In recent years, however, its cachet, and some of its editorial sparkle - the racy, often irreverent headlines, the insider revelations and political authority - have been lost. It still has a strong record in scoops - it was Liberation that broke the news of President Chirac's decision to resume nuclear tests - but the role of chief tormentor of the establishment has been taken back by Canard Enchaine, the satirical weekly, while Le Monde has consolidated its reputation and authority.

Romantics will say that the fate of Liberation mirrors that of the political left in France: its origins lay in 1968, it rose - and fell - with the Socialists. Even the most idealistic members of Liberation's staff, however, think otherwise. "If it were just Liberation that was in trouble, there might be some truth in that view," said political commentator Pierre Haski, "but the whole of the press is in difficulty."

The young, he says, are just not reading newspapers. They are the television generation and it is vain to think otherwise. He adds that the rapid rise in the price of newsprint, specific production and distribution difficulties - print unions are still strong in the French newspaper industry - and the cost of newspapers in France, at FFr7 or almost pounds 1, limits readership.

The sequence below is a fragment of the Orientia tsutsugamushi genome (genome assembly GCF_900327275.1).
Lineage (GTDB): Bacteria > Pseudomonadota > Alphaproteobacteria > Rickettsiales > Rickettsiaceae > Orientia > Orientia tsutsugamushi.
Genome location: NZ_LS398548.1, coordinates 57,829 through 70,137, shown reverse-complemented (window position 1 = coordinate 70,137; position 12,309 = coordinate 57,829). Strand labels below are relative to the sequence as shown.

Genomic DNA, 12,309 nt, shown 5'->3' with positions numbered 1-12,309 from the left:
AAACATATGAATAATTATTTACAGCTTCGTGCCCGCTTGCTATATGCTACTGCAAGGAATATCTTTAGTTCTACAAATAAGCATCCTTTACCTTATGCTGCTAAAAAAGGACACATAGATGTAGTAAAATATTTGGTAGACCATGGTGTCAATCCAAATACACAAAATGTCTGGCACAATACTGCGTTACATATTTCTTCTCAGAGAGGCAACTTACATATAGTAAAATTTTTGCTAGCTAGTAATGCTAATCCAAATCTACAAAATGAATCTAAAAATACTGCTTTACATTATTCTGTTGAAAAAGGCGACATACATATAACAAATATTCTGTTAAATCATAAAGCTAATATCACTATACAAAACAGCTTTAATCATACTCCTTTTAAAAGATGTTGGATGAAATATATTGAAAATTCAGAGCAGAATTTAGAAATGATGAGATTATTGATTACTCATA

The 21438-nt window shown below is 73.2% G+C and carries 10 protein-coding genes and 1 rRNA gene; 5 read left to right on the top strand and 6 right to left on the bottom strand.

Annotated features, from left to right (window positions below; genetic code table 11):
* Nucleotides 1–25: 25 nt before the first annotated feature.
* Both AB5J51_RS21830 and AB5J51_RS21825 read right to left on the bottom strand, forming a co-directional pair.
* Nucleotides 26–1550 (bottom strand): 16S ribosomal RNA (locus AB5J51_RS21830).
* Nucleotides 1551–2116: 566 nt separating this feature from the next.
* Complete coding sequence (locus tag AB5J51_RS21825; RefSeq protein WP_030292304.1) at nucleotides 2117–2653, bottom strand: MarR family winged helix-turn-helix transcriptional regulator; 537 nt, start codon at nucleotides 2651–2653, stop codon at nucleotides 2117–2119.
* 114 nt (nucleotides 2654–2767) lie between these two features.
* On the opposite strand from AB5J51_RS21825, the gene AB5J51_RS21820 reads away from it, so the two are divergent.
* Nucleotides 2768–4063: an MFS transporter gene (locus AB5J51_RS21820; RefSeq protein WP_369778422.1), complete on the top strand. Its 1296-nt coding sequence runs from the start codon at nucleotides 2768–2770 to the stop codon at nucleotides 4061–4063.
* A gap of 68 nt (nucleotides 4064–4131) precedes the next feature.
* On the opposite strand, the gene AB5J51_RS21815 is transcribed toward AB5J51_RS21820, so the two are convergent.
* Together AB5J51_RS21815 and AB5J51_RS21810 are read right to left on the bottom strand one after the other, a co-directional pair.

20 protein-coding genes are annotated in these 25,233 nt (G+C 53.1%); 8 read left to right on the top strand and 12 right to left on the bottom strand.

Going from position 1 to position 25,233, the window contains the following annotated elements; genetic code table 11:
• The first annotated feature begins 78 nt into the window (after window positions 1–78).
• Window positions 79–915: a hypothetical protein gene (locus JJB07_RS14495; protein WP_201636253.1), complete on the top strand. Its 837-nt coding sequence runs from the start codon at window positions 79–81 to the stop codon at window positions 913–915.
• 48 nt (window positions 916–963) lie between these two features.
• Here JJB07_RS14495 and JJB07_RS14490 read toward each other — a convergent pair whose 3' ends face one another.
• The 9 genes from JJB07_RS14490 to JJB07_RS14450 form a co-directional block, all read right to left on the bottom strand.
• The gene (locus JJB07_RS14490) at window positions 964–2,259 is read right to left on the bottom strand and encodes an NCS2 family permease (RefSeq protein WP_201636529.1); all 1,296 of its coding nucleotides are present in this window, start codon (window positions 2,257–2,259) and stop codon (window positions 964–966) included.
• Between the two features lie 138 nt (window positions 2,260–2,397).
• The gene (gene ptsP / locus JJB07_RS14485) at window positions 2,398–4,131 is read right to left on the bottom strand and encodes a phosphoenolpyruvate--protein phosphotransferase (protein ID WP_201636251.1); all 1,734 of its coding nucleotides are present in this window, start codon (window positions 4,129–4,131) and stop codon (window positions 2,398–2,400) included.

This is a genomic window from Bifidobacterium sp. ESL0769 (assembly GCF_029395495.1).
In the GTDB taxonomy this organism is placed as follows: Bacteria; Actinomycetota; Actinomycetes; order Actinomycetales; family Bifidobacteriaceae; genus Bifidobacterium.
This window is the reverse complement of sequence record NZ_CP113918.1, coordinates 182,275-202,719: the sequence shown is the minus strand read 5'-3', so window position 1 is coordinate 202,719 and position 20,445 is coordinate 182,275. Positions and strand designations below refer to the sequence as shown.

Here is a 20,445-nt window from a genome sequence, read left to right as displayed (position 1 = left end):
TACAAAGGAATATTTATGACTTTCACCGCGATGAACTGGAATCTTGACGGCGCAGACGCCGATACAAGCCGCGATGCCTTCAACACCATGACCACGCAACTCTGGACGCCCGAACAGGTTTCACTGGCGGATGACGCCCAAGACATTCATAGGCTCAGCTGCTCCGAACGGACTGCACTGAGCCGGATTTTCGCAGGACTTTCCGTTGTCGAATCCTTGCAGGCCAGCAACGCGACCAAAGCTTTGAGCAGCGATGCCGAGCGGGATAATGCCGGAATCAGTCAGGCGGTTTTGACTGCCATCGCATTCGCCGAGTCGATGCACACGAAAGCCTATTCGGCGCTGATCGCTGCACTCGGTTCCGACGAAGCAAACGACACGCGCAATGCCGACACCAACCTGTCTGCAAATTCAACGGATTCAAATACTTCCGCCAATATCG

The paper's chief editor, Jean-Michel Helvig, agrees. He notes that the right-wing, pro-Chirac daily, Le Figaro, has also lost circulation, even though the right won the presidency and dominates all organs of political power. A particular problem, he says, has been the marked decline in newspaper sales in Paris - a real difficulty for Liberation with its largely metropolitan readership and relatively poor distribution network. Similar difficulties forced the closure earlier this month of Infomatin, a small-format daily designed for a new market, which had lasted barely two years.

It has to be said, too, that Liberation may not have made the most of its Eighties strengths. After rapid expansion, it entered a number of ill-advised business ventures - a radio station and a Lyons affiliate - which proved expensive failures. Its staff, moreover, remain predominantly '68ers - now fortysomethings who still think of themselves as the young generation. The introduction of new ideas and talent was perhaps neglected as a result. But then, as Mr Helvig argues, if you change things too much, you risk losing the readers you have.

When circulation started to fall seriously 18 months ago, a major redesign and relaunch was attempted. Although striking, it failed to attract more readers. Over the past year, the redesign has been tweaked, the weekly magazine abolished, the number of pages cut; and, before Christmas, the size of the big tabloid pages reduced - all in an attempt to improve the bottom line and stave off any takeover.

For all the weeping over the end of an era, though, this week's change of owner is only the latest compromise that Liberation has made. Its original vow not to take advertising went in 1981, as did pay equality. The staff shareholding was steadily reduced over the years, and the fiercely anti-establishment editorial line was softened.

For the post-'68 generation, Liberation is a newspaper like any other, and it is on those terms that it must now compete.